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Renting a mobile home

To understand your rights if you rent a mobile home, you need to know if you are a tenant or a licensee.

Mobile home rights

If you rent a mobile home, your rights are based on the law and the agreement you have with your landlord.

You have rights even if you don't have a written agreement.

Most people who rent a mobile home have a licence. You have stronger rights if you are a tenant.

Mobile home tenancies

You may be able to show that you are a tenant if you rent a mobile home that can be classed as a dwelling house.

Your mobile home may be classed as a dwelling house if all these apply:

  • it's static and can't be moved or is so large that it can't be moved in one piece
  • it has mains supplies of electricity, water and telephone
  • it's used as a permanent residence

You will have either an assured, assured shorthold or regulated tenancy.

Tenancy rights: assured shorthold tenants

If your tenancy began after 15 January 1989, you may be an assured shorthold tenant. Most tenants have assured shorthold tenancies.

It is straightforward to evict you if you are an assured shorthold tenant.

You are entitled to written notice, your landlord has to take you to court and only a court bailiff can evict you from your home.

Find out more about eviction from assured shorthold tenancies.

Tenancy rights: assured tenants

If your tenancy began after 15 January 1989, you may be an assured tenant.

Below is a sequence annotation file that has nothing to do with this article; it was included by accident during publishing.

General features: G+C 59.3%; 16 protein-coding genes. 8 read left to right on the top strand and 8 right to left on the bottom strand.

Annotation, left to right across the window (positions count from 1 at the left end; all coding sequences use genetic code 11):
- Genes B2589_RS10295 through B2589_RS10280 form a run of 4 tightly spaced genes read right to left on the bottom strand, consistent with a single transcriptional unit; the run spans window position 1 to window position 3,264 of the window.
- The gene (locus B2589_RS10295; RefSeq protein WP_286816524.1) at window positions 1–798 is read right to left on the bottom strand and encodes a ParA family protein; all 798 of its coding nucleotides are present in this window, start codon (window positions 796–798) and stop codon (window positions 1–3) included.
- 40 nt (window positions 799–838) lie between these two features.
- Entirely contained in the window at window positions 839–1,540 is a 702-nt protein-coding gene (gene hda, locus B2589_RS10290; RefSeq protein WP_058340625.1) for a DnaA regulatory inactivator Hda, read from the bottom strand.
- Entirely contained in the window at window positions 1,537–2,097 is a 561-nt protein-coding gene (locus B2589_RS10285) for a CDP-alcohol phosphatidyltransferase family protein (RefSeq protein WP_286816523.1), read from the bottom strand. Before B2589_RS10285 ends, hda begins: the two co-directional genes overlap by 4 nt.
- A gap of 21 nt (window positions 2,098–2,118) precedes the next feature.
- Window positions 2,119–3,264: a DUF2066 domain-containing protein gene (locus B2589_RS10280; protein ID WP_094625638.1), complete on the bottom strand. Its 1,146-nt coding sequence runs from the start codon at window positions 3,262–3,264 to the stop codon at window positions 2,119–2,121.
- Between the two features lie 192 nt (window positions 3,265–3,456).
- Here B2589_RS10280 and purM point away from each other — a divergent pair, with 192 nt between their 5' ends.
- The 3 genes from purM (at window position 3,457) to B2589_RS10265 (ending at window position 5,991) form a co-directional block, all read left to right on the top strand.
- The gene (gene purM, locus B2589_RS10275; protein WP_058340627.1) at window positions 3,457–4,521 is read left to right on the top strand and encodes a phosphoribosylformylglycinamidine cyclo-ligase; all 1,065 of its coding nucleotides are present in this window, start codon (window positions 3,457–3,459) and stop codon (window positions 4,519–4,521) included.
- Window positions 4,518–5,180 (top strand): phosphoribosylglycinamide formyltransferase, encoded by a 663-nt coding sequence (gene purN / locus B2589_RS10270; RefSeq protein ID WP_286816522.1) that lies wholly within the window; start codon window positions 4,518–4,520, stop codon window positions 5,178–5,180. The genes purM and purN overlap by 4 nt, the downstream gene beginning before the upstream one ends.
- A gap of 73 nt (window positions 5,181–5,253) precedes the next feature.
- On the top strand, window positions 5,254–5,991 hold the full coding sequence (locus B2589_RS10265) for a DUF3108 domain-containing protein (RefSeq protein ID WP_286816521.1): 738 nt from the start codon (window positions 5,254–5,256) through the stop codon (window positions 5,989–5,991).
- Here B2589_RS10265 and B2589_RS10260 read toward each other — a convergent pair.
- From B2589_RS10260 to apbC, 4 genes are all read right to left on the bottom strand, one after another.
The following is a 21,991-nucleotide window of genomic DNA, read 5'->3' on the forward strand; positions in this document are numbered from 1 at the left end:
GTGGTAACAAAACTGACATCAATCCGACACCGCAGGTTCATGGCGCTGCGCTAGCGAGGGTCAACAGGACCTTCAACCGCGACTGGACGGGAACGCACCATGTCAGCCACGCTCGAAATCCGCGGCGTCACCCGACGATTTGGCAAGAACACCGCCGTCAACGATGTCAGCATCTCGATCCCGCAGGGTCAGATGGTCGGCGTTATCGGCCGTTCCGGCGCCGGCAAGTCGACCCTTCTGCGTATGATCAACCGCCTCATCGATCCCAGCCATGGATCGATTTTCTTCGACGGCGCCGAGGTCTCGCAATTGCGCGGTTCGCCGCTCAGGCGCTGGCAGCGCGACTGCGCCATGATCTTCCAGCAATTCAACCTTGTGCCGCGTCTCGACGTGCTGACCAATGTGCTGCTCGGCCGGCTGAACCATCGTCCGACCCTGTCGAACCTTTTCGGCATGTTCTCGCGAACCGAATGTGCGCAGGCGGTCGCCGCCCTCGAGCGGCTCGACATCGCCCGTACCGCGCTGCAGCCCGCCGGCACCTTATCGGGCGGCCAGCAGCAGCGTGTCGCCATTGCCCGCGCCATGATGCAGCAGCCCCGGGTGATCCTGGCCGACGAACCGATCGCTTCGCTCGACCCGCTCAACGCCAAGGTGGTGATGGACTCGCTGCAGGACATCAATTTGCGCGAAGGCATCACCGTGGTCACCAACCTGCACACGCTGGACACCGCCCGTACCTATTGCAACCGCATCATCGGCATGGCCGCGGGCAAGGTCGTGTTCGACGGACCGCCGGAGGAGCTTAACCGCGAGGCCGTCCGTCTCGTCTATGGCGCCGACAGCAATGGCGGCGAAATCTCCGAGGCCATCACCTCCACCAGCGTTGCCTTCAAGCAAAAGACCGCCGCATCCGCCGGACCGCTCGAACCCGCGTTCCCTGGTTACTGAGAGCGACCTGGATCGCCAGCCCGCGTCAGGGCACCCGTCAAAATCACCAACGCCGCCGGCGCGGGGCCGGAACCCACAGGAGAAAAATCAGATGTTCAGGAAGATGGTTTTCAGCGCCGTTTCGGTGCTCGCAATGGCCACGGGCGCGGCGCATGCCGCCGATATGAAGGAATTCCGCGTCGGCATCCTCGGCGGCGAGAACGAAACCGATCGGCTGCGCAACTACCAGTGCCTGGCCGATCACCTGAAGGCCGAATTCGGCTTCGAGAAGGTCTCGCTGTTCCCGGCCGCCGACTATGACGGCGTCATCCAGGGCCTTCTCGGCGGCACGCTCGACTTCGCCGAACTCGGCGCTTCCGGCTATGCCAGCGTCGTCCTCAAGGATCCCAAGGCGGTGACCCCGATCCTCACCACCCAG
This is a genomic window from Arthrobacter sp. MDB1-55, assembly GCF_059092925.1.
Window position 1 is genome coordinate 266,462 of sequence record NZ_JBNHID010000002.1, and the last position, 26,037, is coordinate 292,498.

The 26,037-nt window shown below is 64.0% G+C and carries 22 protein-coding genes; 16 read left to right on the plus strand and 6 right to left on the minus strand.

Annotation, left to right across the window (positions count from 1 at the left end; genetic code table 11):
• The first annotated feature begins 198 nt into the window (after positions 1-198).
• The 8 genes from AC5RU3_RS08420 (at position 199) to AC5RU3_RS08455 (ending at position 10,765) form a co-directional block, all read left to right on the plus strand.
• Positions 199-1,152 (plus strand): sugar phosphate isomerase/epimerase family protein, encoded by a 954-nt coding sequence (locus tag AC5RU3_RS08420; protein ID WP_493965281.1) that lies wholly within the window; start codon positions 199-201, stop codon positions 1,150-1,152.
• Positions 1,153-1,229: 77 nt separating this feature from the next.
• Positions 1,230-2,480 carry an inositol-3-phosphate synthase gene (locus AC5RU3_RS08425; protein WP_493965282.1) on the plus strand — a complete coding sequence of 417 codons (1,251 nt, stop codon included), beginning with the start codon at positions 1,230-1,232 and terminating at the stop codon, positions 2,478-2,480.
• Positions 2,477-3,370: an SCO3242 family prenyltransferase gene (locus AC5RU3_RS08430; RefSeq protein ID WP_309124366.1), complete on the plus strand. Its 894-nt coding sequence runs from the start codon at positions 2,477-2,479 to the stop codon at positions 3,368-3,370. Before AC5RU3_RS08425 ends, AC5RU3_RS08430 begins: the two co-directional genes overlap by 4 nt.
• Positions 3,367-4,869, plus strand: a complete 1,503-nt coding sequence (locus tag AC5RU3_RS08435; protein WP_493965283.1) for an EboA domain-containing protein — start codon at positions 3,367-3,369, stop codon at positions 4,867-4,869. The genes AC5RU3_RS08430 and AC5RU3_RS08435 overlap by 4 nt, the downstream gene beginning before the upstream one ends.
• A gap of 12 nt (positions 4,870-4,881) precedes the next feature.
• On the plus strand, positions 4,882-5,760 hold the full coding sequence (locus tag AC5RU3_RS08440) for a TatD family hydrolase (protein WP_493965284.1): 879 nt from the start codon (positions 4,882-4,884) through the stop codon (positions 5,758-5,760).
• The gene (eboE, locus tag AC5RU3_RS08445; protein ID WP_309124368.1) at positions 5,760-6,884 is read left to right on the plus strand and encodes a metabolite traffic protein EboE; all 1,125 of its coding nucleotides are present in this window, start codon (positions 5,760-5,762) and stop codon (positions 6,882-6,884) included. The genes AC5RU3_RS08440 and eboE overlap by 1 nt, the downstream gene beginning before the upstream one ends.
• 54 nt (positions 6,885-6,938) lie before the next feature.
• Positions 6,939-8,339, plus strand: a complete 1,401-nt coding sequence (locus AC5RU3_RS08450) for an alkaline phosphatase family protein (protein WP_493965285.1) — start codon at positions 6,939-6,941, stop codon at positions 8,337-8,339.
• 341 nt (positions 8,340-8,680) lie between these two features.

Your landlord must have a legal reason to evict you from an assured tenancy. You are entitled to written notice. Your landlord has to take you to court to evict you. Only a court bailiff can evict you from your home.

Find out more about eviction from assured tenancies.

Tenancy rights: regulated tenants

You may have a regulated tenancy if your tenancy agreement began before 2 January 1989.

As a regulated tenant, you can apply to the rent officer to have a fair rent determined. A landlord has to have a legal reason to evict you from a regulated tenancy. You are entitled to written notice, your landlord has to take you to court and only a court bailiff can evict you from your home.

Find out more about eviction from a regulated tenancy.

If your agreement is a licence

You are probably a licensee if you rent a mobile home. To be classed as a tenant, your mobile home has to be classed as a dwelling house. Most don't qualify.

You have limited rights as a licensee, particularly if your landlord wants to evict you.

Problems with tenancy status

Your landlord may refuse to accept that you are a tenant.

You may need to take court action if you want to assert your rights as a tenant. This may happen if:

  • you are defending an eviction after your landlord asks you to leave
  • your landlord refuses to make repairs to your home

Get advice from a Shelter advice centre or Citizens Advice before taking any action.

Use Shelter's directory to find one in your local area


Last updated 25 Aug 2014 | © Shelter

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